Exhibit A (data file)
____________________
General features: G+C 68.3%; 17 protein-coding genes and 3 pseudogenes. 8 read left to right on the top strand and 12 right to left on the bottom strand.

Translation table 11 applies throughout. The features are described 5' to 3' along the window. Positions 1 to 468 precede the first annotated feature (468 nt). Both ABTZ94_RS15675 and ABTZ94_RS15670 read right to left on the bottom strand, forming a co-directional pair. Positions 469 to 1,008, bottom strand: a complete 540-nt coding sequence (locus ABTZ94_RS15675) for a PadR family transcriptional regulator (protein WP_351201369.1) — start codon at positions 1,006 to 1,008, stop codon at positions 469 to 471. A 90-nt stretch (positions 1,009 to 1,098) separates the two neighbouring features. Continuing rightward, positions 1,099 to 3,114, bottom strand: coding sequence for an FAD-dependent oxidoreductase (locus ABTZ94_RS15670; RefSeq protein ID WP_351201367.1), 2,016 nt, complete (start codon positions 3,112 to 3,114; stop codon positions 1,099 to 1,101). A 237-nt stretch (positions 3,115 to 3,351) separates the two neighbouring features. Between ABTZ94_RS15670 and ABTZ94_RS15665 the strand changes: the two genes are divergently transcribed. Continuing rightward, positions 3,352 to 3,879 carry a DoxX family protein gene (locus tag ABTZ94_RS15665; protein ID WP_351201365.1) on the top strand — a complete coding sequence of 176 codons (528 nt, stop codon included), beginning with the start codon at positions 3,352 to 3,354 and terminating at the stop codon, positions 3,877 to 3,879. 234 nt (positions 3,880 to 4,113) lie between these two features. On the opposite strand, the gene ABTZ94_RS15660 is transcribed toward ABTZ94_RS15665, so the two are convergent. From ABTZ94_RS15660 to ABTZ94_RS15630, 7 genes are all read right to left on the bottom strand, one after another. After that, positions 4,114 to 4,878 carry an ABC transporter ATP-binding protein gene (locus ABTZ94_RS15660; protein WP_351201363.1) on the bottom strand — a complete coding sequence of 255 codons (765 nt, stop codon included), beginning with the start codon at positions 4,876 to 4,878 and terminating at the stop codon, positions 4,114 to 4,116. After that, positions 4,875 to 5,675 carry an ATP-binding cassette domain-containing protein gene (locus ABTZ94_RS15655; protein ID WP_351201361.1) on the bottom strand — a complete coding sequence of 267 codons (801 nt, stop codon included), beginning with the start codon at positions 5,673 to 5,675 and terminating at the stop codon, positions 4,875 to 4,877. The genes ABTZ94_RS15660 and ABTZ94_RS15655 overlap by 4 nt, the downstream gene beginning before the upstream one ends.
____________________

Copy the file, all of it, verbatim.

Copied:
General features: G+C 68.3%; 17 protein-coding genes and 3 pseudogenes. 8 read left to right on the top strand and 12 right to left on the bottom strand.

Translation table 11 applies throughout. The features are described 5' to 3' along the window. Positions 1 to 468 precede the first annotated feature (468 nt). Both ABTZ94_RS15675 and ABTZ94_RS15670 read right to left on the bottom strand, forming a co-directional pair. Positions 469 to 1,008, bottom strand: a complete 540-nt coding sequence (locus ABTZ94_RS15675) for a PadR family transcriptional regulator (protein WP_351201369.1) — start codon at positions 1,006 to 1,008, stop codon at positions 469 to 471. A 90-nt stretch (positions 1,009 to 1,098) separates the two neighbouring features. Continuing rightward, positions 1,099 to 3,114, bottom strand: coding sequence for an FAD-dependent oxidoreductase (locus ABTZ94_RS15670; RefSeq protein ID WP_351201367.1), 2,016 nt, complete (start codon positions 3,112 to 3,114; stop codon positions 1,099 to 1,101). A 237-nt stretch (positions 3,115 to 3,351) separates the two neighbouring features. Between ABTZ94_RS15670 and ABTZ94_RS15665 the strand changes: the two genes are divergently transcribed. Continuing rightward, positions 3,352 to 3,879 carry a DoxX family protein gene (locus tag ABTZ94_RS15665; protein ID WP_351201365.1) on the top strand — a complete coding sequence of 176 codons (528 nt, stop codon included), beginning with the start codon at positions 3,352 to 3,354 and terminating at the stop codon, positions 3,877 to 3,879. 234 nt (positions 3,880 to 4,113) lie between these two features. On the opposite strand, the gene ABTZ94_RS15660 is transcribed toward ABTZ94_RS15665, so the two are convergent. From ABTZ94_RS15660 to ABTZ94_RS15630, 7 genes are all read right to left on the bottom strand, one after another. After that, positions 4,114 to 4,878 carry an ABC transporter ATP-binding protein gene (locus ABTZ94_RS15660; protein WP_351201363.1) on the bottom strand — a complete coding sequence of 255 codons (765 nt, stop codon included), beginning with the start codon at positions 4,876 to 4,878 and terminating at the stop codon, positions 4,114 to 4,116. After that, positions 4,875 to 5,675 carry an ATP-binding cassette domain-containing protein gene (locus ABTZ94_RS15655; protein ID WP_351201361.1) on the bottom strand — a complete coding sequence of 267 codons (801 nt, stop codon included), beginning with the start codon at positions 5,673 to 5,675 and terminating at the stop codon, positions 4,875 to 4,877. The genes ABTZ94_RS15660 and ABTZ94_RS15655 overlap by 4 nt, the downstream gene beginning before the upstream one ends.